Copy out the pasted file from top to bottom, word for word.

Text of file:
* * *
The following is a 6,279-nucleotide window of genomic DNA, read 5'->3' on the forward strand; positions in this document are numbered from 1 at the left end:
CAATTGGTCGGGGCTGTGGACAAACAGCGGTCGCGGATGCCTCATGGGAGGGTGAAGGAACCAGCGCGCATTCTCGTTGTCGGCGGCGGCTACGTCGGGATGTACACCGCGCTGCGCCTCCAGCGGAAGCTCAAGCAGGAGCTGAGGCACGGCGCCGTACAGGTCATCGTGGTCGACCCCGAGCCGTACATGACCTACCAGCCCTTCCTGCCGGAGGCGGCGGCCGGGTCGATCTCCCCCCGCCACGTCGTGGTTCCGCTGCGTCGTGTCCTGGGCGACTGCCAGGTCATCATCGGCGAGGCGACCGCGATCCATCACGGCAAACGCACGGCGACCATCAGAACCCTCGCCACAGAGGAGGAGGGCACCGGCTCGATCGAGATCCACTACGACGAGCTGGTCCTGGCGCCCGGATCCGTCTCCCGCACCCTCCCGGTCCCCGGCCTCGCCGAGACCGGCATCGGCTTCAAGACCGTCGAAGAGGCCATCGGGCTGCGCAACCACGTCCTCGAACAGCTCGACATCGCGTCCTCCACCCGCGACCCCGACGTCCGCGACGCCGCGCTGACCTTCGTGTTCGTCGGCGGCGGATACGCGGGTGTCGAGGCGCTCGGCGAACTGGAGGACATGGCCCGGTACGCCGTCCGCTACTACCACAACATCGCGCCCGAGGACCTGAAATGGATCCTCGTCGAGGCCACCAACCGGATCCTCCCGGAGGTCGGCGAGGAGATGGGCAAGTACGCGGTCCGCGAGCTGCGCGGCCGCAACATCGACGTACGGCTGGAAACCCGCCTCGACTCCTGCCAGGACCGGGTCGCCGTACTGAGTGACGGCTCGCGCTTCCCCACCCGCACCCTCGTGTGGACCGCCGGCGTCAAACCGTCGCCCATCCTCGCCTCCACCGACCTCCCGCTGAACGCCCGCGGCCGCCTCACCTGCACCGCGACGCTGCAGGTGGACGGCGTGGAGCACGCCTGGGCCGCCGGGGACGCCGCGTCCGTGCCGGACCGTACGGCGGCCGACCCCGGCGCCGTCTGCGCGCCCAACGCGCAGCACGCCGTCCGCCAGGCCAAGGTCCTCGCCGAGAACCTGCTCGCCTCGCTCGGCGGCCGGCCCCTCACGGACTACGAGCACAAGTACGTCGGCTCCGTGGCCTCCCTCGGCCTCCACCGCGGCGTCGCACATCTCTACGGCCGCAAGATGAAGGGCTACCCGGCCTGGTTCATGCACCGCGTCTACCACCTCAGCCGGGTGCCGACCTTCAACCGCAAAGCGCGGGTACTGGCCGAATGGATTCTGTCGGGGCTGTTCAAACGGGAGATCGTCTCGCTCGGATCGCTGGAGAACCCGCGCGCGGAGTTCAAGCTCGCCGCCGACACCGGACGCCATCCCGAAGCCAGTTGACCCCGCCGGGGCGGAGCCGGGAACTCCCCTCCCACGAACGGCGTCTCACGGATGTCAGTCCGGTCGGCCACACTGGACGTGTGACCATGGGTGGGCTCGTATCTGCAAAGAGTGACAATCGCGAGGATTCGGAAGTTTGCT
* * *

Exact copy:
The following is a 6,279-nucleotide window of genomic DNA, read 5'->3' on the forward strand; positions in this document are numbered from 1 at the left end:
CAATTGGTCGGGGCTGTGGACAAACAGCGGTCGCGGATGCCTCATGGGAGGGTGAAGGAACCAGCGCGCATTCTCGTTGTCGGCGGCGGCTACGTCGGGATGTACACCGCGCTGCGCCTCCAGCGGAAGCTCAAGCAGGAGCTGAGGCACGGCGCCGTACAGGTCATCGTGGTCGACCCCGAGCCGTACATGACCTACCAGCCCTTCCTGCCGGAGGCGGCGGCCGGGTCGATCTCCCCCCGCCACGTCGTGGTTCCGCTGCGTCGTGTCCTGGGCGACTGCCAGGTCATCATCGGCGAGGCGACCGCGATCCATCACGGCAAACGCACGGCGACCATCAGAACCCTCGCCACAGAGGAGGAGGGCACCGGCTCGATCGAGATCCACTACGACGAGCTGGTCCTGGCGCCCGGATCCGTCTCCCGCACCCTCCCGGTCCCCGGCCTCGCCGAGACCGGCATCGGCTTCAAGACCGTCGAAGAGGCCATCGGGCTGCGCAACCACGTCCTCGAACAGCTCGACATCGCGTCCTCCACCCGCGACCCCGACGTCCGCGACGCCGCGCTGACCTTCGTGTTCGTCGGCGGCGGATACGCGGGTGTCGAGGCGCTCGGCGAACTGGAGGACATGGCCCGGTACGCCGTCCGCTACTACCACAACATCGCGCCCGAGGACCTGAAATGGATCCTCGTCGAGGCCACCAACCGGATCCTCCCGGAGGTCGGCGAGGAGATGGGCAAGTACGCGGTCCGCGAGCTGCGCGGCCGCAACATCGACGTACGGCTGGAAACCCGCCTCGACTCCTGCCAGGACCGGGTCGCCGTACTGAGTGACGGCTCGCGCTTCCCCACCCGCACCCTCGTGTGGACCGCCGGCGTCAAACCGTCGCCCATCCTCGCCTCCACCGACCTCCCGCTGAACGCCCGCGGCCGCCTCACCTGCACCGCGACGCTGCAGGTGGACGGCGTGGAGCACGCCTGGGCCGCCGGGGACGCCGCGTCCGTGCCGGACCGTACGGCGGCCGACCCCGGCGCCGTCTGCGCGCCCAACGCGCAGCACGCCGTCCGCCAGGCCAAGGTCCTCGCCGAGAACCTGCTCGCCTCGCTCGGCGGCCGGCCCCTCACGGACTACGAGCACAAGTACGTCGGCTCCGTGGCCTCCCTCGGCCTCCACCGCGGCGTCGCACATCTCTACGGCCGCAAGATGAAGGGCTACCCGGCCTGGTTCATGCACCGCGTCTACCACCTCAGCCGGGTGCCGACCTTCAACCGCAAAGCGCGGGTACTGGCCGAATGGATTCTGTCGGGGCTGTTCAAACGGGAGATCGTCTCGCTCGGATCGCTGGAGAACCCGCGCGCGGAGTTCAAGCTCGCCGCCGACACCGGACGCCATCCCGAAGCCAGTTGACCCCGCCGGGGCGGAGCCGGGAACTCCCCTCCCACGAACGGCGTCTCACGGATGTCAGTCCGGTCGGCCACACTGGACGTGTGACCATGGGTGGGCTCGTATCTGCAAAGAGTGACAATCGCGAGGATTCGGAAGTTTGCT